During my much, much younger days, circa 1960 or so I made my first electro magnet. Using a large nail and maybe AWG 20 wire I wrapped it with I have no clue how many turns. Battery was an Eveready #6 I think, the ones with the screw terminals on top. With a new fresh battery I could pick up a few paper clips. Learning the math came years later. Batteries had a very short life, go figure.

I suggest you start reading about electro magnets and how they work. There is more to it, much more, than you may think.

Ron
 

Thread Starter

Amar Ram

Joined Dec 13, 2021
13
i understand sorry for my incomplete information. i will write all the information i have.
one electromagnet = 1 mm diameter copper wire having 60 turns on a 7cm diameter cylinder of 2 cm
I have two electromagnet both the coils are connected in series to each other. so if we add together that would 120 turns of 1mm copper wire on a 7cm diameter cylinder of 4 cm .

can i use either one of the power supply and not burn the magnet ?
want to run this magnet for like half an hour
 

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Thread Starter

Amar Ram

Joined Dec 13, 2021
13
The current flowing will depend on the resistance of the wire in the electromagnet. And the resistance of the wire will depend on it's length, which we do not know, and the resistance per foot, which can be looked up in a wire resistance table. So that will tell you how much current will flow, and the current multiplied by the voltage will tell you the watts of power dissipated in the coil. Calculating the heat that the coil can radiate will then allow you to determine the temperature rise, and that will allow you to decide if the coil will overheat, and if it will in fact burn up, which depends on the insulation material.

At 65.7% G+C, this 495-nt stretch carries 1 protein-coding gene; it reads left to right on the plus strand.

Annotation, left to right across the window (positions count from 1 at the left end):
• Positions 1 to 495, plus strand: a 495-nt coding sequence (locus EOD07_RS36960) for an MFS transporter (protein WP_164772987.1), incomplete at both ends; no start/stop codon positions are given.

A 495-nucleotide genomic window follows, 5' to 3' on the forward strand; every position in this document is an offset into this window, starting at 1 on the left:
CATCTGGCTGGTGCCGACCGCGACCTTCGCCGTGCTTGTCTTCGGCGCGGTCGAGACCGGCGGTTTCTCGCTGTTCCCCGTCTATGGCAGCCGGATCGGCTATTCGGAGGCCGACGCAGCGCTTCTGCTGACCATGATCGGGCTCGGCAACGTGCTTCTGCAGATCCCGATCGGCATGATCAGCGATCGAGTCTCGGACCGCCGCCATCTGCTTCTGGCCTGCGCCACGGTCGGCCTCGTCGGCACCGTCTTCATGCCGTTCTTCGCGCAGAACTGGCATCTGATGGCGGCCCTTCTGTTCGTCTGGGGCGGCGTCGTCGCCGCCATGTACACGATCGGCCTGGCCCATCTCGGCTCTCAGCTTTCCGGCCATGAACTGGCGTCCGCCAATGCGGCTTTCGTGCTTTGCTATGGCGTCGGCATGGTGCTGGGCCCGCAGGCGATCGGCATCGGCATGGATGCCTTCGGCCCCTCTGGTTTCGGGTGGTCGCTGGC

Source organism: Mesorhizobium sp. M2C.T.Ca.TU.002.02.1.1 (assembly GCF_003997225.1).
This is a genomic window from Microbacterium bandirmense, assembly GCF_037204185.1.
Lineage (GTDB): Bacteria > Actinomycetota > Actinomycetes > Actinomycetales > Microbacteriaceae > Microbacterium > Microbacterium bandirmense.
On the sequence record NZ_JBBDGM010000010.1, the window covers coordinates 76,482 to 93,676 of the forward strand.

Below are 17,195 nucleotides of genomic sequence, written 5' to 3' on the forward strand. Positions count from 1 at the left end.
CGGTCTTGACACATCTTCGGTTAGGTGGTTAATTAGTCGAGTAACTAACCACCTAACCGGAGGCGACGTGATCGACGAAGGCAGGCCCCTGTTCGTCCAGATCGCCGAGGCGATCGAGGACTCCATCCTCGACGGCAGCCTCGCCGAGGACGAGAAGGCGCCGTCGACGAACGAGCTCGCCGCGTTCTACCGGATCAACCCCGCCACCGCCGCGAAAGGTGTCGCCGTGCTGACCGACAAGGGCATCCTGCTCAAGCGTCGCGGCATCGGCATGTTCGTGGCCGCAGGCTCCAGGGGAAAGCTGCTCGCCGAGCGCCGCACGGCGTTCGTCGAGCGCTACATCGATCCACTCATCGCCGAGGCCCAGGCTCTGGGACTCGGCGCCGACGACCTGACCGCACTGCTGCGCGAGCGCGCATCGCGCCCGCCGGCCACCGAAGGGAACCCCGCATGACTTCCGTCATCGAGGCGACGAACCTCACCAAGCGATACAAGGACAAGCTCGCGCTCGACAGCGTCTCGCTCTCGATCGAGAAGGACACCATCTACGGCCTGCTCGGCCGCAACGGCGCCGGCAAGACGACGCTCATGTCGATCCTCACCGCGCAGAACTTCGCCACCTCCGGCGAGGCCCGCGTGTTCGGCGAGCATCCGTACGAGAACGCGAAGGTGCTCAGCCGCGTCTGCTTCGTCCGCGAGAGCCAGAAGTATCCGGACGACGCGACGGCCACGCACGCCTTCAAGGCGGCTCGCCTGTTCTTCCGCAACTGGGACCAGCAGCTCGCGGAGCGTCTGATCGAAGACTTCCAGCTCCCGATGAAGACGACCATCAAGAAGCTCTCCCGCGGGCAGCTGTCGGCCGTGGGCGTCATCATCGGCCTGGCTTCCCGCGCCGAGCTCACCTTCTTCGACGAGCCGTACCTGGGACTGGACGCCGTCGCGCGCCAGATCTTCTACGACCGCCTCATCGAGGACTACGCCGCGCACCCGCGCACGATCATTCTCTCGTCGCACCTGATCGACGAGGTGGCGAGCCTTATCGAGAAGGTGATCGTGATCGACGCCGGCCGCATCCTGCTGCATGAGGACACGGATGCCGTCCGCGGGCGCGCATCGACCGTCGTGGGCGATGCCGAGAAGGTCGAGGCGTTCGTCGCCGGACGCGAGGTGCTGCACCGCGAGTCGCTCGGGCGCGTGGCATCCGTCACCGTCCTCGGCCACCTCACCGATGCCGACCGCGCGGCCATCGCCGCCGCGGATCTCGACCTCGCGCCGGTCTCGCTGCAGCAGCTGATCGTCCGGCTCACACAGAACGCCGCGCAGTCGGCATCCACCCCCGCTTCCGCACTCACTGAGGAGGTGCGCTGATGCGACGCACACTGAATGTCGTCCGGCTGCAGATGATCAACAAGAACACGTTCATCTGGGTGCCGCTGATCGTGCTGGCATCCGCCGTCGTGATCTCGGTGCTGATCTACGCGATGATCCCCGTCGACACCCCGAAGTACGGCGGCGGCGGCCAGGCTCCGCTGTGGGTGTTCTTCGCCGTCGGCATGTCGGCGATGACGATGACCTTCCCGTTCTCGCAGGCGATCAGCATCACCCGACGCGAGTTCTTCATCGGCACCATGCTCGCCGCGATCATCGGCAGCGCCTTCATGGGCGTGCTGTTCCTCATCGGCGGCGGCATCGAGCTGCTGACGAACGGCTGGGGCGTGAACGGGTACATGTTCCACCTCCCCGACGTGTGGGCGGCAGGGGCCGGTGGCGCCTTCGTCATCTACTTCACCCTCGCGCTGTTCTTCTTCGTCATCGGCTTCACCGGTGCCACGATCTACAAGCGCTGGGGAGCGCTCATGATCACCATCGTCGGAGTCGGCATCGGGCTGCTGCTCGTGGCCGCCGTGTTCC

Of course, I have guessed that the wire is copper, and that it is insulated. Those are only guesses, and they may or not, be correct. But the process is the same no matter what the material is, except that for many metals and alloys there are no convenient wire resistance tables.

So the missing information is the length of the wire and the material of the wire.

My guess, based on only the information that you have given, is that indeed the wire will get very hot, based on the guess that the power supply will not shut down because of the overload.
i understand sorry for my incomplete information. i will write all the information i have.